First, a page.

The prime minister remarked the deal represents a new chapter in Anglo-French relations, as Deputy Political Editor Anushka Asthana reports
Rishi Sunak has agreed to give France almost half a billion pounds to help achieve his aim of "stopping the boats", a deal Downing Street has hailed as "unprecedented".
The prime minister committed to sending Paris £478 million (€541 million) to fund a new detention centre in France and hundreds of extra French law enforcement officers.
Mr Sunak announced the package after meeting French President Emmanuel Macron during a UK-France summit at the Elysee Palace in Paris on Friday.
The PM has made stopping illegal immigration one of his top priorities and it was understood he would need cooperation from France if he was to make that a reality.
But there was no sign of the returns agreement with France that the government desires, as Mr Sunak makes “stopping the boats” one of his top priorities.
One of the great prizes of Brexit was said to be the ability for Britain to control its borders, however an unintended consequence was it left a returns agreement within the EU which allowed countries to send migrants back to the country they'd left.
Illegal entry of the UK actually surged following Brexit, with more than 45,000 people succeeding in making the Channel crossing in 2022 - a record-breaking figure.
At a joint press conference alongside Mr Macron, Mr Sunak said he was "delivering on that priority" to stop Channel crossings, with the agreement with France which comes on top of his Illegal Immigration Bill.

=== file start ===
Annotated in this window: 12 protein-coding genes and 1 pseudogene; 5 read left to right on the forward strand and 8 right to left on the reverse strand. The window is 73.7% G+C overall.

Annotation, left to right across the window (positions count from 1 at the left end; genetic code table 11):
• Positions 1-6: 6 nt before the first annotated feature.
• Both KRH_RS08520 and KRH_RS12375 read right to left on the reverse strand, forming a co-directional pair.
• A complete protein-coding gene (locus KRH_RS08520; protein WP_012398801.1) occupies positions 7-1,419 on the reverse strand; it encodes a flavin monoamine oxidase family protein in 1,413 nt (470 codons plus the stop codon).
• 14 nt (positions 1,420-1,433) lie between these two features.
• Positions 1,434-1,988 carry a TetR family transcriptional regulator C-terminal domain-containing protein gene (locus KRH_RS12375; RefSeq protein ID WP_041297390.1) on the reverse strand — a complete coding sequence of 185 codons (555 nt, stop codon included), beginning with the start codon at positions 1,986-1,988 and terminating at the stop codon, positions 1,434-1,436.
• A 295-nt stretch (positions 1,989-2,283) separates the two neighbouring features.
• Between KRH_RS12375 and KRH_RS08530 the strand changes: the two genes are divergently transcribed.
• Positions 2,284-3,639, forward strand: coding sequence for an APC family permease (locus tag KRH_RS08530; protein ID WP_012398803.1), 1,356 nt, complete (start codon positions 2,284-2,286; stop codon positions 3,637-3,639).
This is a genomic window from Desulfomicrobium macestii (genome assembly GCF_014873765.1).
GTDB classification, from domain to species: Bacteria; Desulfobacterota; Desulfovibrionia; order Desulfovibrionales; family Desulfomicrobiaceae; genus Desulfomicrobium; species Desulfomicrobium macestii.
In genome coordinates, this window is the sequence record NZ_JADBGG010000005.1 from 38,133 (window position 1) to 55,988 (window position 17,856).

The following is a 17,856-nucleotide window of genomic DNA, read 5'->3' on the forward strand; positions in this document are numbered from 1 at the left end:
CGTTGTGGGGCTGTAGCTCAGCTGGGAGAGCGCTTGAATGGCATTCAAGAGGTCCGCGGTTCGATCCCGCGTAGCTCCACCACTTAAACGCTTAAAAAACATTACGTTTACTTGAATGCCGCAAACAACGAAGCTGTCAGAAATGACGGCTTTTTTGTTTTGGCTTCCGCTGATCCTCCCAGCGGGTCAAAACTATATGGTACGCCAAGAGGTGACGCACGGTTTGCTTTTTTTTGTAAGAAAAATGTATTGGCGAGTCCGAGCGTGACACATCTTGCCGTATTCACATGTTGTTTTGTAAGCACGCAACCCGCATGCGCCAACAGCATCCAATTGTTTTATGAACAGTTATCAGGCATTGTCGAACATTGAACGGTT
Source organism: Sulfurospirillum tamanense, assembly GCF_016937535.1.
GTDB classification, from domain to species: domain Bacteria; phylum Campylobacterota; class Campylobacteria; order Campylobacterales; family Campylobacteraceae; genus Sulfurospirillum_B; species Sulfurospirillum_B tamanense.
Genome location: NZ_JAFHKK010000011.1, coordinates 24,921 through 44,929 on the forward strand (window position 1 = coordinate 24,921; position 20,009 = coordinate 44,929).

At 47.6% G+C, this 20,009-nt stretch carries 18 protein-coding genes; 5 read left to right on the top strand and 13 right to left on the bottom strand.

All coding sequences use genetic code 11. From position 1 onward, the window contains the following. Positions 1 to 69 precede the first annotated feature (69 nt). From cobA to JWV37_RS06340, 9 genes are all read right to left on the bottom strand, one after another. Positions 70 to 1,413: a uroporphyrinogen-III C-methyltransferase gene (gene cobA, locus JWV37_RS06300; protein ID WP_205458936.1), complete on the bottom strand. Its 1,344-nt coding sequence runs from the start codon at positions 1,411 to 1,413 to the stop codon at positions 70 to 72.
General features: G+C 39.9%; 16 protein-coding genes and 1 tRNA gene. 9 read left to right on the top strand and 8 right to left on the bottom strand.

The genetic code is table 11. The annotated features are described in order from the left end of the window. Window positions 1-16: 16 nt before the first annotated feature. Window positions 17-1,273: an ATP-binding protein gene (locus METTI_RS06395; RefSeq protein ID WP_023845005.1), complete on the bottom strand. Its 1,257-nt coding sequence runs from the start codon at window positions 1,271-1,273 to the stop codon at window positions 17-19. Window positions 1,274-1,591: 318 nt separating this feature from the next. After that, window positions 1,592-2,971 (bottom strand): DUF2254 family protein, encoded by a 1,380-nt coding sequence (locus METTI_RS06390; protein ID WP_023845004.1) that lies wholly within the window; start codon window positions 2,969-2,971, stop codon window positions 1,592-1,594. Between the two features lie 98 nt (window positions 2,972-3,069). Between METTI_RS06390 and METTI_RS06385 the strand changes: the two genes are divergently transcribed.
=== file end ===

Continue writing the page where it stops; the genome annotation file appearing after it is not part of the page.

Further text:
Mr Sunak said: “Last year I agreed the largest ever small boats deal with France to increase UK-funded patrols by 40%. This week I announced measures to ensure nobody who enters the UK illegally can remain here.
“We don’t need to manage this problem, we need to break it. And today, we have gone further than ever before to put an end to this disgusting trade in human life. Working together, the UK and France will ensure that nobody can exploit our systems with impunity.”
Earlier this week he announced new legislation to tackle migration, with a Bill which would force detention on almost everyone who enters the UK illegally, see them deported and bar them from ever returning.
Campaigners say the controversial legislation will break human rights laws if it is implemented but Mr Sunak has insisted it will not and says he's "up for the fight" if it's challenged in the courts.
The UK had already committed more than £300 million to France in the last decade to help tackle unauthorised migration.
But more than 3,000 people have already made the perilous sea journey this year.
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That is despite Mr Sunak and Home Secretary Suella Braverman announcing a £63 million package to increase patrol officers by 40% four months ago. That package followed a £55 million deal in 2021.
It is the first time the UK will contribute to building a detention centre in France to help deal with the numbers of people being trafficked.
Ministers say twice as many unauthorised crossings were stopped last year than in the previous 12 months and hope the new drones, aircraft and other surveillance technologies being funded will increase this.
On a returns agreement, Mr Macron said the UK must negotiate with the EU rather than France.
He said: “This is not an agreement between the UK and France, but an agreement between the UK and the EU. Because the Dublin agreement are no more in a situation to be implemented so this is something now to be negotiated.”